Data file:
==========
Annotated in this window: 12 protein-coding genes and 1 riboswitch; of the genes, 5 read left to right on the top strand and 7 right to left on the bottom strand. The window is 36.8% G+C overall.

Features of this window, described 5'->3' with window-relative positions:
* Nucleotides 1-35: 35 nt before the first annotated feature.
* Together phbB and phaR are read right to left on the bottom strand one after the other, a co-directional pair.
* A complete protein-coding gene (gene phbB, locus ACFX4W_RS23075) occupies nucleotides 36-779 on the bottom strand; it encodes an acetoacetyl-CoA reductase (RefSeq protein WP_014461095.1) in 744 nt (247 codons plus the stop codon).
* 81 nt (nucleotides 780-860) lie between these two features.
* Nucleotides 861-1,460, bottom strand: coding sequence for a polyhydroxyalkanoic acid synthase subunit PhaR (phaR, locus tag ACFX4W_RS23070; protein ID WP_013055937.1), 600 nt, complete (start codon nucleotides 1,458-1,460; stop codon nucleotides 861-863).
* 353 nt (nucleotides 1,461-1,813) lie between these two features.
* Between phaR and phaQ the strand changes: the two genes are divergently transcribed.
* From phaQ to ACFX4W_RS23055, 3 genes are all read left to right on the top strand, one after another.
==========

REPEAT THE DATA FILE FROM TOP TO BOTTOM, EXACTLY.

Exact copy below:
Annotated in this window: 12 protein-coding genes and 1 riboswitch; of the genes, 5 read left to right on the top strand and 7 right to left on the bottom strand. The window is 36.8% G+C overall.

Features of this window, described 5'->3' with window-relative positions:
* Nucleotides 1-35: 35 nt before the first annotated feature.
* Together phbB and phaR are read right to left on the bottom strand one after the other, a co-directional pair.
* A complete protein-coding gene (gene phbB, locus ACFX4W_RS23075) occupies nucleotides 36-779 on the bottom strand; it encodes an acetoacetyl-CoA reductase (RefSeq protein WP_014461095.1) in 744 nt (247 codons plus the stop codon).
* 81 nt (nucleotides 780-860) lie between these two features.
* Nucleotides 861-1,460, bottom strand: coding sequence for a polyhydroxyalkanoic acid synthase subunit PhaR (phaR, locus tag ACFX4W_RS23070; protein ID WP_013055937.1), 600 nt, complete (start codon nucleotides 1,458-1,460; stop codon nucleotides 861-863).
* 353 nt (nucleotides 1,461-1,813) lie between these two features.
* Between phaR and phaQ the strand changes: the two genes are divergently transcribed.
* From phaQ to ACFX4W_RS23055, 3 genes are all read left to right on the top strand, one after another.